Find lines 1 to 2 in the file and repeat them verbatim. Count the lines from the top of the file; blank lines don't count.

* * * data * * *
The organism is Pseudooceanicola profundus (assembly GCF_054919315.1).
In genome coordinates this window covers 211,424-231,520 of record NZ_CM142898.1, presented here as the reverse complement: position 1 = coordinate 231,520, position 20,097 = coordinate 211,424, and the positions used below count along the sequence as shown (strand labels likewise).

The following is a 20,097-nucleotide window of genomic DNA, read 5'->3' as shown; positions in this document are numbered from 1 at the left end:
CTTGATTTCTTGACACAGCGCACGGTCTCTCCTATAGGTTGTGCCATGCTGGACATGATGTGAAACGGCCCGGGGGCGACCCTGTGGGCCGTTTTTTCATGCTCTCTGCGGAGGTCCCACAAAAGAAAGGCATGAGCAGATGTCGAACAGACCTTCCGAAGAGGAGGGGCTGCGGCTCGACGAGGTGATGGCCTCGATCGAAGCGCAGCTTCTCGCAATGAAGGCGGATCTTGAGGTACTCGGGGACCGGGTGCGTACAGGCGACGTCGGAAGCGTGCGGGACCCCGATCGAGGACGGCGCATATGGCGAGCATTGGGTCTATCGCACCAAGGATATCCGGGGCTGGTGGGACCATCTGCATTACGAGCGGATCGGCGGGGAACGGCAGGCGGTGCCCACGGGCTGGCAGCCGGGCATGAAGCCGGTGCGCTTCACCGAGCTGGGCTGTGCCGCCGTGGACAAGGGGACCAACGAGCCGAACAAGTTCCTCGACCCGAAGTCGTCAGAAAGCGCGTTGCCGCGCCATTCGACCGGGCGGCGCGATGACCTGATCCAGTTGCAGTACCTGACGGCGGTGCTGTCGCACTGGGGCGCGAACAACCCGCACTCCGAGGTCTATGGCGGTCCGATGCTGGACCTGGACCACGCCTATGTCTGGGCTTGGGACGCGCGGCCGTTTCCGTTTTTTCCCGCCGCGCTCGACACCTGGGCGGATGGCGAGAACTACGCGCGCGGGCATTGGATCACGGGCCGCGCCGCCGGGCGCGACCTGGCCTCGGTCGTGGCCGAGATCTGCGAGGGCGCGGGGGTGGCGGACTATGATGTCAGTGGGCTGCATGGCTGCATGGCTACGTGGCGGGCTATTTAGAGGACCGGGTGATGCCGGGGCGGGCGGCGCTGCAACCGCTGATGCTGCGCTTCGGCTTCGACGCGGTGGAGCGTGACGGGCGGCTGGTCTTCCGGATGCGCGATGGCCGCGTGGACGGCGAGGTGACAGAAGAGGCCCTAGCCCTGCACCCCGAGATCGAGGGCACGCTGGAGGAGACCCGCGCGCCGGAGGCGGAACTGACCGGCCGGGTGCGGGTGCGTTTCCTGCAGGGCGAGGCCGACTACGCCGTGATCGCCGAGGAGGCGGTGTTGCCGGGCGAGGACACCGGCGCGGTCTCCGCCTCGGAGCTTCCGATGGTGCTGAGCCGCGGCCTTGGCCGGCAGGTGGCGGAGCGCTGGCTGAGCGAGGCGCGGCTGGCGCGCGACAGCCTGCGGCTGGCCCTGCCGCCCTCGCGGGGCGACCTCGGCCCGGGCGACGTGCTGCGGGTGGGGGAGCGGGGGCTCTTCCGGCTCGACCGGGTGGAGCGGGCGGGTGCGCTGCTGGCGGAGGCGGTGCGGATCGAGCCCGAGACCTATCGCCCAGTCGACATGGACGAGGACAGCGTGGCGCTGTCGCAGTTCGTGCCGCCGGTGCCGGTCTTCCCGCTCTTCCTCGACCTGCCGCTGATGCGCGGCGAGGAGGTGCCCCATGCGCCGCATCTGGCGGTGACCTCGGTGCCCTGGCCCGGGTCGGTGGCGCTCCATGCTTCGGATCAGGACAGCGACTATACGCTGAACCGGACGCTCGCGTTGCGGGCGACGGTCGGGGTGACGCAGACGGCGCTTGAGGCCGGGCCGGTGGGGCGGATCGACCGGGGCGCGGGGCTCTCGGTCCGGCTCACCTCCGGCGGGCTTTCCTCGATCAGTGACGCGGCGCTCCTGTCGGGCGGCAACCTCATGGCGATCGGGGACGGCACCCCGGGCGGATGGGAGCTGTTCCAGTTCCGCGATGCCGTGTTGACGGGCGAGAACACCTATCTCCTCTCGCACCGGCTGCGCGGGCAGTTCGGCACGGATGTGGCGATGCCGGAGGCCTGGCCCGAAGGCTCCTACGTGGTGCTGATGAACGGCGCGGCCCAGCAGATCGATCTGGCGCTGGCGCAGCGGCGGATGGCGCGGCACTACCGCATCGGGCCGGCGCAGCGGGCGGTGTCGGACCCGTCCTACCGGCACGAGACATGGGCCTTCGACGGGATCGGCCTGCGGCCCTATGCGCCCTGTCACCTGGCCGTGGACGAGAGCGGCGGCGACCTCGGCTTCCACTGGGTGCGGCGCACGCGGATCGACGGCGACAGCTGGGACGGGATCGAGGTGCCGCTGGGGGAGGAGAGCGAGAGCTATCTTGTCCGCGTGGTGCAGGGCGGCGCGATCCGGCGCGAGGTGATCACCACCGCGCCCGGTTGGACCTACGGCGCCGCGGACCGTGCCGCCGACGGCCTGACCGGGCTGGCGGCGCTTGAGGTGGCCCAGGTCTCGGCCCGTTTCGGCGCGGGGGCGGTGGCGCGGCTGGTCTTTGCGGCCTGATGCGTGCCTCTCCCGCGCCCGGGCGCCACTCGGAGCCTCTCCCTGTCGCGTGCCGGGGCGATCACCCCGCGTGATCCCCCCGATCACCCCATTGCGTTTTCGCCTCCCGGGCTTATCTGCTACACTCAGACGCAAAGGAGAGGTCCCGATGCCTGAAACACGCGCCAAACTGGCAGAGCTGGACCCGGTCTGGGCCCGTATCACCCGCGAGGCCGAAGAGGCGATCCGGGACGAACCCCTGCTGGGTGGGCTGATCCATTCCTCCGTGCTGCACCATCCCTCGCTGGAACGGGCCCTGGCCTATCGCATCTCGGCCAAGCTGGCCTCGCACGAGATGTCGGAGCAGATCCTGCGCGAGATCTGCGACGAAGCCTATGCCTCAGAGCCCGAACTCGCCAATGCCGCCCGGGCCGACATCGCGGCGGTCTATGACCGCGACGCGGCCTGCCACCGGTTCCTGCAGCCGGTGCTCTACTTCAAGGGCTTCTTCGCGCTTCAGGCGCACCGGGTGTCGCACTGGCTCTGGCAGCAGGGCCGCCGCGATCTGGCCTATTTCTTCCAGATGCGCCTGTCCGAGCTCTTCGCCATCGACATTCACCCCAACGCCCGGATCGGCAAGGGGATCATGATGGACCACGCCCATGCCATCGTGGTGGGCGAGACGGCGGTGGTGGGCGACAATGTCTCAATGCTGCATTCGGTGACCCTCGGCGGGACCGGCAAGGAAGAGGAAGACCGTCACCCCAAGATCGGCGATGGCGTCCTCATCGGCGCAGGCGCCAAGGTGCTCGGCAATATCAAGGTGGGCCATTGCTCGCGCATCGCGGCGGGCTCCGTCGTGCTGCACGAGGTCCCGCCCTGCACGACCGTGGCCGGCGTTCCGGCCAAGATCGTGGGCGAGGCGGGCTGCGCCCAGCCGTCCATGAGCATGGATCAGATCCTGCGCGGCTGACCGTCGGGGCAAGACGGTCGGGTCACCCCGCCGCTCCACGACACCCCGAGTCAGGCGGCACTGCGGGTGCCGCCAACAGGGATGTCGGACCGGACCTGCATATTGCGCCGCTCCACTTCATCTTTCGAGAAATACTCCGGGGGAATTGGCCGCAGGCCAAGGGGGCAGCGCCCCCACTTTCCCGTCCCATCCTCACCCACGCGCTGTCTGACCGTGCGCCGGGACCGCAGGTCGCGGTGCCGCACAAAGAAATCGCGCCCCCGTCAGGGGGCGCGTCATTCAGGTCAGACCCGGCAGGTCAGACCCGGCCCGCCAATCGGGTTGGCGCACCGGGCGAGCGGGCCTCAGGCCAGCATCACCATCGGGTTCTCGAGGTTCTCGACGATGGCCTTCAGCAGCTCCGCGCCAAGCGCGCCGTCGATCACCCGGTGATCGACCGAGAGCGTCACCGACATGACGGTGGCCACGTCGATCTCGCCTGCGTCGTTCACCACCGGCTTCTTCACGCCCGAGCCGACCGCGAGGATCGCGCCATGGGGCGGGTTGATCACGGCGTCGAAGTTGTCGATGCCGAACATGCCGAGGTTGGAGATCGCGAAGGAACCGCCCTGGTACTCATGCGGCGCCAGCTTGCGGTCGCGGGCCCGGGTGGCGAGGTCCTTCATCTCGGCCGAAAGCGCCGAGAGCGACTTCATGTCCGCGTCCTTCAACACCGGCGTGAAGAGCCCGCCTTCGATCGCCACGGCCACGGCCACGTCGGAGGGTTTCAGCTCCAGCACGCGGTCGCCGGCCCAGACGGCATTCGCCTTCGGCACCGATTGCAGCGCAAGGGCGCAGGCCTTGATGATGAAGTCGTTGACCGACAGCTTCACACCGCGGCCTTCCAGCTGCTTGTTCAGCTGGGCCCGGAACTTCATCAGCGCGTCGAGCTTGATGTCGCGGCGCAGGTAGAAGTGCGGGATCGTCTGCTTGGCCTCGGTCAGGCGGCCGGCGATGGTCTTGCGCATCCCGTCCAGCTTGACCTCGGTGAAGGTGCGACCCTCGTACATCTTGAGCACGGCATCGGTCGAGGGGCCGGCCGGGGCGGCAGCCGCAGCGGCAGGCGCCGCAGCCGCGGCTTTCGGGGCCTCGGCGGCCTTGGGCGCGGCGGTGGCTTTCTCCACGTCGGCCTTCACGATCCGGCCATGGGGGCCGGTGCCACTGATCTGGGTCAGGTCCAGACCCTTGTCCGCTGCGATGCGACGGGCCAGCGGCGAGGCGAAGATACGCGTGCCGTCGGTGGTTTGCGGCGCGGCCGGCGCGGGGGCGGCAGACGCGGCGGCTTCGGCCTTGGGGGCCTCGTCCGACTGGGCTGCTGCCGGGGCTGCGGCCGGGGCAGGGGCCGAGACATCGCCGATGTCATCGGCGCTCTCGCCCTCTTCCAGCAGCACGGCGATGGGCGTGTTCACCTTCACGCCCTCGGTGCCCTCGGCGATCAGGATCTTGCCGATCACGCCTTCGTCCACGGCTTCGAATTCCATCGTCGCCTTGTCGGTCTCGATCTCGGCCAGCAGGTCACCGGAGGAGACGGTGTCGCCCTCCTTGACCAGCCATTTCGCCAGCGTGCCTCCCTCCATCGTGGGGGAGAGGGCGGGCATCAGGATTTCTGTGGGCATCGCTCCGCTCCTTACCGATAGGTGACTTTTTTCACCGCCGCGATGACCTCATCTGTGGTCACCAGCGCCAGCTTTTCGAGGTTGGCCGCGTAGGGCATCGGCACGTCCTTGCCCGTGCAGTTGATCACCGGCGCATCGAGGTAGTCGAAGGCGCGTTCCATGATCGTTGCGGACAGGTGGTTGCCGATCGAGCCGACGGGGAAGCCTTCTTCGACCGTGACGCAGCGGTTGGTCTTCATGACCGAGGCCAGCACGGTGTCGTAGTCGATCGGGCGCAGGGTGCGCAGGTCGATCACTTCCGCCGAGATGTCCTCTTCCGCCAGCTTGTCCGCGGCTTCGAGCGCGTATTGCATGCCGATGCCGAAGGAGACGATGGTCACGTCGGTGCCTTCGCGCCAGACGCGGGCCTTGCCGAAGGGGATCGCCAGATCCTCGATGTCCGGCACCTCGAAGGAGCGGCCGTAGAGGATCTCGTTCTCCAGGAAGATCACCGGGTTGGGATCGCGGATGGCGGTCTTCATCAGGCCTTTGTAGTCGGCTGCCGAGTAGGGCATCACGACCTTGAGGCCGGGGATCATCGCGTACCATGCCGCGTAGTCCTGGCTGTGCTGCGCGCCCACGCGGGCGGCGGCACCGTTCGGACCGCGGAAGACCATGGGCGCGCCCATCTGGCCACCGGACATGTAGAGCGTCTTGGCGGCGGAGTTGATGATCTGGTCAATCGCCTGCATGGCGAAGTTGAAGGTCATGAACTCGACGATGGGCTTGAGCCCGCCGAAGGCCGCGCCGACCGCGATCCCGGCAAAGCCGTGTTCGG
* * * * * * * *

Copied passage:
The organism is Pseudooceanicola profundus (assembly GCF_054919315.1).
In genome coordinates this window covers 211,424-231,520 of record NZ_CM142898.1, presented here as the reverse complement: position 1 = coordinate 231,520, position 20,097 = coordinate 211,424, and the positions used below count along the sequence as shown (strand labels likewise).